Four astronauts headed to the International Space Station (ISS) early Saturday morning as NASA’s seventh commercial crew mission got underway. Riding atop a brand new Space X Falcon 9 booster in the Crew Dragon module Endurance, NASA astronaut Jasmin Moghbeli led an international team on a 29-hour flight to the ISS. The crew will stay in orbit for six months, performing scientific experiments to deepen our understanding of long-term spaceflight and its effects on the human body. The mission replaces the four astronauts of Crew Six, who have been aboard the station since January and will return to Earth within a few weeks.
European Space Agency pilot Andreas Morgensen of Denmark, mission specialist Satoshi Furukawa of the Japanese Space Agency JAXA, and mission specialist Konstantin Borisov of the Russian Space Agency Roscosmos round out the team of the Crew 7 mission. The three astronauts and one cosmonaut make up the most internationally diversified mission yet.
Jasmin Moghbeli is the second-ever Iranian-American astronaut and is on her first trip to space. A New York native, Moghbeli is well-suited for command of the mission. She is an aerospace engineer and has a background as an AH-1W Super Cobra pilot and Marine Corps test pilot. She has over 150 combat missions and 2,000 hours of flight time in over 25 different aircraft. Moghbeli is also a distinguished graduate of the U.S. Naval Test Pilot School in Patuxent River, MD. She and her husband, Sam Wald, are the proud parents of young twin girls.
For Andreas Morgensen, the flight marks his second and longest trip to space, following a ten-day mission to the ISS in 2015. Mogensen is a Danish engineer and ESA astronaut who is best known for being the first Dane to fly in space as part of the European Space Agency’s Iriss program.
At 59 years old, Satoshi Furukawa is a Japanese surgeon and Japan Aerospace Exploration Agency (JAXA) astronaut. Furukawa was assigned to the International Space Station as a flight engineer on the long-duration mission Expedition 28/29, lifting off in June 2011 and returning in November 2011.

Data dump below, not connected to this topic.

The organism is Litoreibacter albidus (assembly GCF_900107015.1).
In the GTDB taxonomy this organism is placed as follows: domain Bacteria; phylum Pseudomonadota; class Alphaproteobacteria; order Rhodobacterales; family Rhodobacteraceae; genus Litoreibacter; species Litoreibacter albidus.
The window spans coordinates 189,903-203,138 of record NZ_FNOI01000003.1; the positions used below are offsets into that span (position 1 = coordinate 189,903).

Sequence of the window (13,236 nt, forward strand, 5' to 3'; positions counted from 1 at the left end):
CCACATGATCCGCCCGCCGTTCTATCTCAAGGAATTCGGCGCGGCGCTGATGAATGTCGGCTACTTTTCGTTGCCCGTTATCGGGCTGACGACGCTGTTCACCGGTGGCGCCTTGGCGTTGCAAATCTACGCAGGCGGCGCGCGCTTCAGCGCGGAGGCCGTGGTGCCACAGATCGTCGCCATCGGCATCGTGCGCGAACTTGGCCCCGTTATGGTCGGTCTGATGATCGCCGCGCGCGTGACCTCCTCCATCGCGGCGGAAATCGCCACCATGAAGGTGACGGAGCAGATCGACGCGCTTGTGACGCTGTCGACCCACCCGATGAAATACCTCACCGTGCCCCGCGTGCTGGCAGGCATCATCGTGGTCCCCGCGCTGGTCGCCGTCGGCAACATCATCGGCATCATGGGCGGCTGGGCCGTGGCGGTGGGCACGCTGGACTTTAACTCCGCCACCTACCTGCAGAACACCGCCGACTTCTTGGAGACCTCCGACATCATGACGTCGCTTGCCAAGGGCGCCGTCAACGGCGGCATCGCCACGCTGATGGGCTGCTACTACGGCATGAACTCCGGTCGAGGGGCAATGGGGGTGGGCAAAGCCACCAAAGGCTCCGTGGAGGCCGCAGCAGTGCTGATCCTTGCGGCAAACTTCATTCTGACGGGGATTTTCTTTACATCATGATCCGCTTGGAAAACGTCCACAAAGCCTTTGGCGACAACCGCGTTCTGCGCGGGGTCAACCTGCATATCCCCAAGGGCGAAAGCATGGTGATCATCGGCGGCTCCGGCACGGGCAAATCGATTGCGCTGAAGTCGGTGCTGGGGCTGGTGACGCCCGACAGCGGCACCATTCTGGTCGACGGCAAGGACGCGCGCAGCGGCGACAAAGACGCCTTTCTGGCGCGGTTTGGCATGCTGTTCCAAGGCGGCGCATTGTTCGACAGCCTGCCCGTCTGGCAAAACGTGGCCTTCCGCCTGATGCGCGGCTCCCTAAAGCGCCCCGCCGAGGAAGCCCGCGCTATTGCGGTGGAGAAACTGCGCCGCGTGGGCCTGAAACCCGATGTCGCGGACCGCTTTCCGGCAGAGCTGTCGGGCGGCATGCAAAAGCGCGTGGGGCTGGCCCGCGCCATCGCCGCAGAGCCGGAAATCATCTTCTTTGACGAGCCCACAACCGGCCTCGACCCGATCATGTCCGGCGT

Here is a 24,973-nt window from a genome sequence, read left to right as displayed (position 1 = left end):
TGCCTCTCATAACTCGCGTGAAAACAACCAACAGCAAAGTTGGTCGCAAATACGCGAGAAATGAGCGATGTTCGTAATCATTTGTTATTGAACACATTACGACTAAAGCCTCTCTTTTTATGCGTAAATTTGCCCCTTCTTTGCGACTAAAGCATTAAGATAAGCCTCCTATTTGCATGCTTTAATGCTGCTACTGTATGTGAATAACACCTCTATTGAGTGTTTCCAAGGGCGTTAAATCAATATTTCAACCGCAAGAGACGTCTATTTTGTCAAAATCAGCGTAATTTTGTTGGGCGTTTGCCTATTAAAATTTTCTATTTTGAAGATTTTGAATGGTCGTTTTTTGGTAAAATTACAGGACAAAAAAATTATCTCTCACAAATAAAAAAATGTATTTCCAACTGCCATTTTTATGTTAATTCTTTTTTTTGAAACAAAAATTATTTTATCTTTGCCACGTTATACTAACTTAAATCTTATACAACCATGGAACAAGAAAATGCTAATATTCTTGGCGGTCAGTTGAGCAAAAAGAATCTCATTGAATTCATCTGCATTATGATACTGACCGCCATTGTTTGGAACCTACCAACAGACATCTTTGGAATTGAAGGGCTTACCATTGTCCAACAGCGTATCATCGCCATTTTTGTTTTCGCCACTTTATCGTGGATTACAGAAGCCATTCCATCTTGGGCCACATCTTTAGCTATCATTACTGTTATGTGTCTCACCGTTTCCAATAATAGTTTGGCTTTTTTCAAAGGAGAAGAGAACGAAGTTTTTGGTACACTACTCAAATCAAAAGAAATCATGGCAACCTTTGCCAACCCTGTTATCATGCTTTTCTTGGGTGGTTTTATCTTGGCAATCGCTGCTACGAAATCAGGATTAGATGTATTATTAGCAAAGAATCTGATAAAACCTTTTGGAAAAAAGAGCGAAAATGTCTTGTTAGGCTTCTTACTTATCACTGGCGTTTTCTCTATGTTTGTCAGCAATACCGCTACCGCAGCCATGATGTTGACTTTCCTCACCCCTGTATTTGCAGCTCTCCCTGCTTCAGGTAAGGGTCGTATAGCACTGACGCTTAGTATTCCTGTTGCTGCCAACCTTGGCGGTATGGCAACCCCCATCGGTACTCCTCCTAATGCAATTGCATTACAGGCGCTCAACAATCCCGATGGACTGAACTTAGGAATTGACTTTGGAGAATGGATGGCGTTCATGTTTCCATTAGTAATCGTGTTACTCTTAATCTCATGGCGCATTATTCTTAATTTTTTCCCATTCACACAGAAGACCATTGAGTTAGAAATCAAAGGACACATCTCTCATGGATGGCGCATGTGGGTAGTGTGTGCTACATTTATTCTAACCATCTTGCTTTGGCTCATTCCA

Cosmonaut Konstantin Borisov is an aerospace engineer and has been with the Russian Space Agency Roscosmos for five years, where he works as a Test Cosmonaut. He holds a Master’s Degree in Operational Research Management and Aircraft Engineering and a Bachelor’s Degree in Economics and Financial Management. When not flying, he teaches the art of Freediving at his school in Russia.
The four members of the crew arrived at Kennedy Space Center aboard a NASA jet almost a week prior to the launch. After arriving at the Kennedy Space Center, the astronauts gave a brief press conference and were placed in quarantine while completing final training and mission preparations. According to NASA officials, placing astronauts in quarantine before a flight is a routine measure to make sure they don’t carry any viruses to the international space station.
Just hours before the scheduled launch on Friday, August 25th, the launch was delayed due to a problem with the cabin’s environmental system. Technicians were able to repair the issue, but the time delay forced the launch to be scrubbed for the day.
Just under twenty-four hours later, the Crew 7 mission successfully launched into a dark, humid Florida sky. Upon reaching orbit, an exhilarated Jasmin Moghbeli said to SpaceX mission control, “SpaceX, thanks for the ride. It was awesome! We may have four crewmembers on board from four different nations, Denmark, Japan, Russia, and the United States, but we’re a united team with a common mission.”
The Crew Dragon capsule Endurance docked at the International Space Station (ISS) at 9:16 a.m. EDT on Sunday, August 27th, where the autonomous ship parked itself at a space-facing port on the outpost’s U.S.-built Harmony module. Dragon and the station were soaring 261 miles above Australia at the time.
“Thank you so much,” Crew-7 commander Jasmin Moghbeli radioed to SpaceX mission control after the successful docking. “I have to keep reminding myself that this is not a dream.”